Investors on motorcycles look to to spur local businesses

MIDDLEBURY — A group of bikers rumbled into town on their motorcycles Monday morning with a unique goal — to hear pitches from entrepreneurs and owners of business startups looking for advice and capital. The group that gathered at the Middlebury Inn was made up of about a dozen venture capitalists and entrepreneurs with experience in early-stage business investment in Vermont.
This was the first stop on “FreshTracks on the Road,” a four-day tour in which 32 businessmen and women would visit seven small towns in Vermont, hearing 41 pitches. Twelve riders came to Middlebury.
Cairn Cross, co-founder of Shelburne venture capital firm FreshTracks Capital and organizer of this week’s motorcycle ride, said the trip was a way to bring advice, networking opportunities and potential investors to entrepreneurs in underserved parts of Vermont.
“In smaller communities, entrepreneurs have a smaller number of people to talk to. The thought process is to help those entrepreneurs make connections,” Cross explained.
At the stop in Middlebury four entrepreneurs gave short pitches of 10-15 minutes, with additional time for questions and advice, at the Middlebury Inn.
The business opportunities represented were Ekopolimer, which plans to manufacture shipping pallets from recycled plastic; Waterotor, a company with an innovative design for an underwater rotor that generates energy in extremely slow-moving water; CloudFarm, a company that wants to combine urban gardening and social media; and Gataca, a bioinformatics company that will develop software for virologists.
Ekopolimer’s Caleb Rick pointed out some advantages of Vermont’s business climate. The state’s branding as a place with a clean environment, its regulatory system that is favorable to sustainable business, and its Universal Recycling and Composting Law (known as Act 148), all contribute to Vermont’s appeal to businesses like Ekopolimer.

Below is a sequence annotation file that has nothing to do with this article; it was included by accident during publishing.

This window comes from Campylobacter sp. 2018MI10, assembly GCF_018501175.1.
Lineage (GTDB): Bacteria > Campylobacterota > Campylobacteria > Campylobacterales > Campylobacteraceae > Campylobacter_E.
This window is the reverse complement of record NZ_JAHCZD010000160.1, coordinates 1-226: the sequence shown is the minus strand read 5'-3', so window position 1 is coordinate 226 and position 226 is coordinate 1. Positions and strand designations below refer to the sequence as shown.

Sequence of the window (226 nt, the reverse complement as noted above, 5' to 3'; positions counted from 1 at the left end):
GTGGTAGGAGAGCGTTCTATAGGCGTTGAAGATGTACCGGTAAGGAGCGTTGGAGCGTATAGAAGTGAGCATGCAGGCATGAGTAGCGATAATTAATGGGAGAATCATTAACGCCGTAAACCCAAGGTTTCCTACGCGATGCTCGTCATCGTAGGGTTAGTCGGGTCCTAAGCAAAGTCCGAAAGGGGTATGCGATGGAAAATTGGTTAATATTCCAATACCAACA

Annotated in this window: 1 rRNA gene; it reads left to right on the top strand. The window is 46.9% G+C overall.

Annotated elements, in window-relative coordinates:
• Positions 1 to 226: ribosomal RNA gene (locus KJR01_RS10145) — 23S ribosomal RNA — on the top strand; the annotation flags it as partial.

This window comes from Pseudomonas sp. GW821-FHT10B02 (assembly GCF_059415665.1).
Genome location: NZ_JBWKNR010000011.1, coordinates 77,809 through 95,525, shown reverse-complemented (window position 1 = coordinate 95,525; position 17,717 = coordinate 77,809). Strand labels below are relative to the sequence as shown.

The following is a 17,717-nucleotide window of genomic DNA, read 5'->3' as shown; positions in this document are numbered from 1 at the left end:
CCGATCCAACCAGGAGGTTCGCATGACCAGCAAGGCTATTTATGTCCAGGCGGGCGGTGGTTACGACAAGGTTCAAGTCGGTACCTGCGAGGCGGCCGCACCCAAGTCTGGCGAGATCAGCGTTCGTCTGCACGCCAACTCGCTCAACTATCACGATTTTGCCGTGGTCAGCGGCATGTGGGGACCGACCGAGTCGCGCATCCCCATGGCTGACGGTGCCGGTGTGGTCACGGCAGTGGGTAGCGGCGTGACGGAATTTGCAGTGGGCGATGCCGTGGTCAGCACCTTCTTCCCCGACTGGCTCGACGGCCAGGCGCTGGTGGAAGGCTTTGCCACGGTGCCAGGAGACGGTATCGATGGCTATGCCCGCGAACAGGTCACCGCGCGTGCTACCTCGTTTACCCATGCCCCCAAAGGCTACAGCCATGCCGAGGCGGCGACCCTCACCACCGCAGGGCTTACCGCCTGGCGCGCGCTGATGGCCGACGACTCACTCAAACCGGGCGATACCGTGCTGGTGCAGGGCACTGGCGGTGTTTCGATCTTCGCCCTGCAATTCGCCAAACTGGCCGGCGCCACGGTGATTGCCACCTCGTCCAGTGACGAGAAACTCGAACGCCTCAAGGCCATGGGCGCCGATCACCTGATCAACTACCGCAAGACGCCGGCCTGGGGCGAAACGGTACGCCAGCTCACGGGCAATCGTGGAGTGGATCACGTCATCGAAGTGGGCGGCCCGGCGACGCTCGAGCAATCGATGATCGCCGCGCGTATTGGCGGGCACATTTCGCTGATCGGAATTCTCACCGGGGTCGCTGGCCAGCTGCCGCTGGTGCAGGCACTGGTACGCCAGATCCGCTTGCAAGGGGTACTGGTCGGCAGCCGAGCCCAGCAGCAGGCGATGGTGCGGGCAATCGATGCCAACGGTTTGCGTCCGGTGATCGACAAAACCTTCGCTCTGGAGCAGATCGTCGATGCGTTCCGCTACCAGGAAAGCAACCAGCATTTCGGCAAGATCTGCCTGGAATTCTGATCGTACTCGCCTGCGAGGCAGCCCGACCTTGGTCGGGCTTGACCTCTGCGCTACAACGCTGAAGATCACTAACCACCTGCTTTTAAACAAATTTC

Ekopolimer aims to recycle waste Low-Density Polyethylene (LDPE) — the type of plastic used in grocery bags — to create pallets and other products. The U.S. uses 7.5 million tons of LDPE annually, 23,000 tons in Vermont.
The company is actually a subsidiary a Turmaks, a manufacturer based in Ankara, Turkey, but is investigating the possibility of opening a manufacturing facility in the Green Mountain State. Rick, who lives in Chelsea, Vt., notes access to rail transportation and intellectual capital from Middlebury College as further reasons for Ekopolimer’s interest in manufacturing in Middlebury.
Though most of the pitches were made by Vermont entrepreneurs, Gataca CEO Johanna Craig is an out-of-stater interested in moving her developing business to Vermont.
Jamie Gaucher, director of the Middlebury Office of Business Development and Innovation, met Craig, who lives in Virginia, at a conference in Washington, D.C. He invited her to come pitch her business idea to Vermont investors.
Gataca has been developing bioinformatics software for virologists for the past nine years, with funding coming through grants from the National Institutes of Health.
Bioinformatics technology provides storage and analysis software for biological data. Though it has been used widely by scientists working on mapping the human genome, bioinformatics has largely been ignored as a tool for scientists working to cure viruses like hepatitis C and HIV.
However, scientists have recently come to an understanding of the virus life cycle that allows them to study viruses in petri dishes, instead of in clinical trials. As a result, new treatments are being developed to fight hepatitis C. Craig sees a business opportunity in helping those new treatments mature.